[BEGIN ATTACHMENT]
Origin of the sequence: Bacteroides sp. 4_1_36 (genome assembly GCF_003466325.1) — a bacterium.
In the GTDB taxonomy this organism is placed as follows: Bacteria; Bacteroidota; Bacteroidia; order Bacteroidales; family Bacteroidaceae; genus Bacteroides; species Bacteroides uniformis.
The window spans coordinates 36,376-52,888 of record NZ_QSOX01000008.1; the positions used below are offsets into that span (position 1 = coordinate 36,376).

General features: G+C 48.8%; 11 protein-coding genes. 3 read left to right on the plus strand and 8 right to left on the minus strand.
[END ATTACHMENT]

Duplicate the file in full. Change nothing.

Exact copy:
Origin of the sequence: Bacteroides sp. 4_1_36 (genome assembly GCF_003466325.1) — a bacterium.
In the GTDB taxonomy this organism is placed as follows: Bacteria; Bacteroidota; Bacteroidia; order Bacteroidales; family Bacteroidaceae; genus Bacteroides; species Bacteroides uniformis.
The window spans coordinates 36,376-52,888 of record NZ_QSOX01000008.1; the positions used below are offsets into that span (position 1 = coordinate 36,376).

General features: G+C 48.8%; 11 protein-coding genes. 3 read left to right on the plus strand and 8 right to left on the minus strand.